Griffith was to enjoy a reputation for keeping the ships of his squadron at sea whenever possible, and accordingly whilst at Halifax his flag largely remained aboard the receiving ship Centurion 50, Captains William Skipsey, Justice Finlay from June 1814 and David Scott from October 1814. At the end of March 1814 he received a new superior officer when the belligerently anti-American Vice-Admiral Sir Alexander Cochrane arrived at Bermuda to assume the command of the North American station. In September, with the co-operation of an army led by Lieutenant-General Sir John Sherbrooke, and with his flag flying aboard the Dragon 74, Captain Robert Barrie, Griffith set out to attack the New England privateer haven of Portland, but learning that the American frigate Adams 26 was in the Penobscot River he diverted there instead. The frigate was destroyed by the Americans on 3 September to prevent its capture after a fierce engagement, and Griffith was back at Halifax by the end of the month.
Upon the recall of Admiral Cochrane at the end of the American war in the spring of 1815, Griffith was given the chief command of the North American station, and he sailed for Bermuda at the end of March aboard the frigate Pomone 38, Captain John Richard Lumley. This proved to be a short stay, for having taken passage aboard the Bulwark 74, Captain Farmery Predam Epworth, he was soon back at Halifax with his flag once more aboard the Centurion. In the spring of 1816 he again visited Bermuda, and in early June he arrived back at Halifax with his flag in the Akbar 50, Captain Charles Buller. At this time he was expecting to be relieved by Rear-Admiral David Milne who had already been appointed to the North American command, but with that officer being asked to second Admiral Lord Exmouth in the expedition to confront the Barbary States over Christian slavery Griffith continued in his post. During the autumn his squadron visited the Bay of Fundy, and when the Akbar departed for England he transferred his flag to the Forth 40, Captain Sir John Louis, in which he arrived at Bermuda on 17 November for the winter season. On 24 April 1817 Admiral Milne finally arrived at Bermuda, and coming home in the Forth, Griffith landed at Portsmouth on 7 June following a four-week voyage. At the end of the month he was presented to the Prince Regent at a levee.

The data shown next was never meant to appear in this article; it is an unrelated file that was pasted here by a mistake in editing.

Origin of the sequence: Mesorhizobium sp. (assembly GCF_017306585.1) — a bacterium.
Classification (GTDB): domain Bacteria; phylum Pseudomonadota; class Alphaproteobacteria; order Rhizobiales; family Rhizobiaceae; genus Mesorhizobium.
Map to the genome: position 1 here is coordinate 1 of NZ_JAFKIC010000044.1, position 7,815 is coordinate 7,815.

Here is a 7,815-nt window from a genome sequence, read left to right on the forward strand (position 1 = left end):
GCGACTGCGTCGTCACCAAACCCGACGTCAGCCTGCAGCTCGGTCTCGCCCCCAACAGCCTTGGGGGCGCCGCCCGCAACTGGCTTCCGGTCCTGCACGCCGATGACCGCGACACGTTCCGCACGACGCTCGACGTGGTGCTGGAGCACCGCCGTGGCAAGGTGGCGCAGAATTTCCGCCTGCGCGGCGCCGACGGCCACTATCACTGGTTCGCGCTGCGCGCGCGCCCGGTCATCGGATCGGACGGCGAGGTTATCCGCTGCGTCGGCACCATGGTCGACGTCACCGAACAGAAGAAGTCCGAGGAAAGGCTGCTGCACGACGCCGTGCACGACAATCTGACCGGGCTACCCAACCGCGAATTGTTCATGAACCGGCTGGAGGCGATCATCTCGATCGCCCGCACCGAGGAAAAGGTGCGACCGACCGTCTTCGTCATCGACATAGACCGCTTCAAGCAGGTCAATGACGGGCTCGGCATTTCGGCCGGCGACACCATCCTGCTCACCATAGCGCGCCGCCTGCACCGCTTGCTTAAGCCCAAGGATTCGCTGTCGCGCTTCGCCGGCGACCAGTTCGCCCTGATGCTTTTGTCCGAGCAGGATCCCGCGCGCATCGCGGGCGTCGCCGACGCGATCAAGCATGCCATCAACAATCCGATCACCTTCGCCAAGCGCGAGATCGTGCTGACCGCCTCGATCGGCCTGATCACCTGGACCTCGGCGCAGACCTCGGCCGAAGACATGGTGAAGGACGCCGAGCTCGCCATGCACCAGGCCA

In November 1818 it was announced that Griffith was to resume his command of the North American station in succession to Admiral Milne, and in March 1819, just prior to his departure, he was again presented to the Prince Regent at a levee. After raising his flag at Portsmouth in early April aboard the Newcastle 50, Captain Arthur Fanshawe, he sailed to arrive at Bermuda on 6 June via Plymouth and Madeira. Two weeks later he departed the island with his family aboard the Newcastle for Halifax, and shortly after arriving in Nova Scotia he headed to Quebec for a brief visit before returning to Halifax. Over the winter he remained at Nova Scotia as there was a fever raging on Bermuda, and it was not until the autumn of 1820 that he embarked on the Newcastle to sail south to the latter island for the winter.
Following the death of his uncle on 4 April 1821 Griffith assumed the name of Colpoys, and in the summer of that year he visited Quebec once more. When news arrived of his promotion to vice-admiral on 19 July he raised his new flag aboard the Newcastle at Halifax on 17 September. Upon being succeeded by Rear-Admiral William Charles Fahie he left Halifax on 12 December aboard the Newcastle to arrive at Portsmouth on Christmas Eve, having experienced a constant gale on the twelve-day voyage home. His service was recognised in early February 1822 when he attended a levee with the King at Carlton House.